Being a small business owner comes with many responsibilities, including but not limited to collecting sales tax, hiring new employees, and setting up a marketing system that works. As a business owner, it’s important to know about payroll taxes and whether or not you owe any. Failing to pay could lead to severe consequences.

Defining payroll taxes

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While both payroll taxes and income taxes are based on an employee’s wages, payroll taxes and income taxes are two completely different things. Unlike income taxes, payroll taxes are paid mostly by the employer. Federal payroll taxes account for Social Security, Medicare, and unemployment insurance.


State unemployment insurance falls underneath the State Unemployment Tax Act (SUTA). Like the name suggests, this tax gives state unemployment benefits to eligible workers who lose their job through no fault of their own. It should be noted that the state unemployment insurance tax rate varies by state. California, Hawaii, New Jersey, New York, Rhode Island, and Puerto Rico require employers to provide short-term disability insurance for non-work related injuries and illnesses that prevent an employee from doing their job. If your business operates in one of these states, you may be required to withhold taxes from your worker’s pay or pay the taxes to cover the insurance costs.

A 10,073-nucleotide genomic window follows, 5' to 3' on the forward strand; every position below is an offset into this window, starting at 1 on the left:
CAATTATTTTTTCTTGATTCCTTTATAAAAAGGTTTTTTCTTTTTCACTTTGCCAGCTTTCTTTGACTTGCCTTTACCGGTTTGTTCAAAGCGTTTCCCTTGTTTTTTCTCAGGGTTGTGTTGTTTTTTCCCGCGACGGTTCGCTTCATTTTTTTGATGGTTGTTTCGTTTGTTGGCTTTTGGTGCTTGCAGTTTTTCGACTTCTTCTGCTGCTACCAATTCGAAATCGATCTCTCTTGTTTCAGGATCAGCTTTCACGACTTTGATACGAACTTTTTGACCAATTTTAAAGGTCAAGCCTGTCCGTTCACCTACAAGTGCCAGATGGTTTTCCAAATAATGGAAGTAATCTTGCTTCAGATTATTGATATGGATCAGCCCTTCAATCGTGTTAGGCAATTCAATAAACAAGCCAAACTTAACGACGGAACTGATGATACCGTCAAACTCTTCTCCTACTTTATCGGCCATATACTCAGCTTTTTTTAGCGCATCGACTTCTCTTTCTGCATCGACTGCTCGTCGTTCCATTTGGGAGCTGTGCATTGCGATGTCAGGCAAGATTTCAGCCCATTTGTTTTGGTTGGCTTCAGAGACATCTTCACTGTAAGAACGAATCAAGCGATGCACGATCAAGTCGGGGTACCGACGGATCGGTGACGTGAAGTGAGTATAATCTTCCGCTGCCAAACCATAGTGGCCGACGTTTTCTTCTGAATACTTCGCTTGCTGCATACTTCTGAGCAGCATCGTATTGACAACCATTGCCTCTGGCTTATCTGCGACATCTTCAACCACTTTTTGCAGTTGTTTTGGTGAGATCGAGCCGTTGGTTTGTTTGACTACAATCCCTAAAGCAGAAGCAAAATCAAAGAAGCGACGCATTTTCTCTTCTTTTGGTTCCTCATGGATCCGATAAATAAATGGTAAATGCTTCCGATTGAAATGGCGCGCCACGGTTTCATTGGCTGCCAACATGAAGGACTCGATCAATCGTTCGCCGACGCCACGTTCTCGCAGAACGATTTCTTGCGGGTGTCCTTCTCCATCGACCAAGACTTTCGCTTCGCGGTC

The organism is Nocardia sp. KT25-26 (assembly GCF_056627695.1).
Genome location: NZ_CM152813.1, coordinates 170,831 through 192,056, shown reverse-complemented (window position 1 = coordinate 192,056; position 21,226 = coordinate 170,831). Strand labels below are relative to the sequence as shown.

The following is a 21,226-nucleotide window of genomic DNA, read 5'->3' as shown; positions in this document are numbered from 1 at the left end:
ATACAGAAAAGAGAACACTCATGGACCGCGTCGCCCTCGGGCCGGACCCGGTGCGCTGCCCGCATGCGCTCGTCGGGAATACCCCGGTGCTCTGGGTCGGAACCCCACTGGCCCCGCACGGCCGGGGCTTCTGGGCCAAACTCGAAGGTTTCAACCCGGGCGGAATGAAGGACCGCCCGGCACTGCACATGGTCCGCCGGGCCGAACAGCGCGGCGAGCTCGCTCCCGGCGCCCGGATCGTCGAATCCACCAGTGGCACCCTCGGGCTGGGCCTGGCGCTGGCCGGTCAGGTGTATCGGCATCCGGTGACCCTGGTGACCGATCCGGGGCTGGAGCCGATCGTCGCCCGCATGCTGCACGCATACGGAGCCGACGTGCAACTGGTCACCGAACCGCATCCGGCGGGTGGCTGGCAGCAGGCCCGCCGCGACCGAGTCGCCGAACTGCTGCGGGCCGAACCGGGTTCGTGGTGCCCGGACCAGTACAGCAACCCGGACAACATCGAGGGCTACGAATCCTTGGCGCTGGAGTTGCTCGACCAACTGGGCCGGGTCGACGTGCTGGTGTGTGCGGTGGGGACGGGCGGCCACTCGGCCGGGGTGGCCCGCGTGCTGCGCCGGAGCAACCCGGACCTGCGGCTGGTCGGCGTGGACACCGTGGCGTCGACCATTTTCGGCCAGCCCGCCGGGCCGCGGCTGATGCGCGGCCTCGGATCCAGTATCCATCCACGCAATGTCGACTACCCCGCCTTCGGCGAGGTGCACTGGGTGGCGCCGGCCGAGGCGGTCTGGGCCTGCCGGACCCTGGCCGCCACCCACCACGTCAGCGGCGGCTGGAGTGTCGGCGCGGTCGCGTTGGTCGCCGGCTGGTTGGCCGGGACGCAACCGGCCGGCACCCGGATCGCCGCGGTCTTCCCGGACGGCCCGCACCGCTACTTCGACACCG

Social Security and Medicare are the two main federal payroll taxes. Both are mandated by the Federal Insurance Contributions Act (FICA). Social Security taxes, also known as OASDI (Old Age, Survivor and Disability Insurance) taxes, fund Social Security benefits. As an employer, you’re required to pay 6.2 percent or half of the 12.4 percent Social Security tax owed on the first $118,500 of an employee’s wages. This year, the max wage cap is expected to rise up to $127,200, a 7.3 percent jump from 2016. Employers are also required to split Medicare tax owed on an employee’s wages, which is roughly 1.45 percent. The Medicare tax, includes taxes such as the Medicare Hospital Insurance (HI) tax, which funds the hospital insurance component of Medicare benefits.

Another, but smaller, federal payroll tax is under the Federal Unemployment Tax Act (FUTA). This tax, similar to the SUTA, helps pay for the federal-state unemployment insurance system. Only the first $7,000 of an employee’s wages are used to calculate this tax. Employers can pay up to $42 per year for FUTA.

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Acronyms to know

FICA — The Federal Insurance Contributions Act

FTD — Federal tax deposit

FUTA — Federal Unemployment Tax Act

OASDI — Old Age, Survivor and Disability Insurance

SUTA — State Unemployment Tax Act


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This article was written by Tabitha Shiflett for CBS Small Business Pulse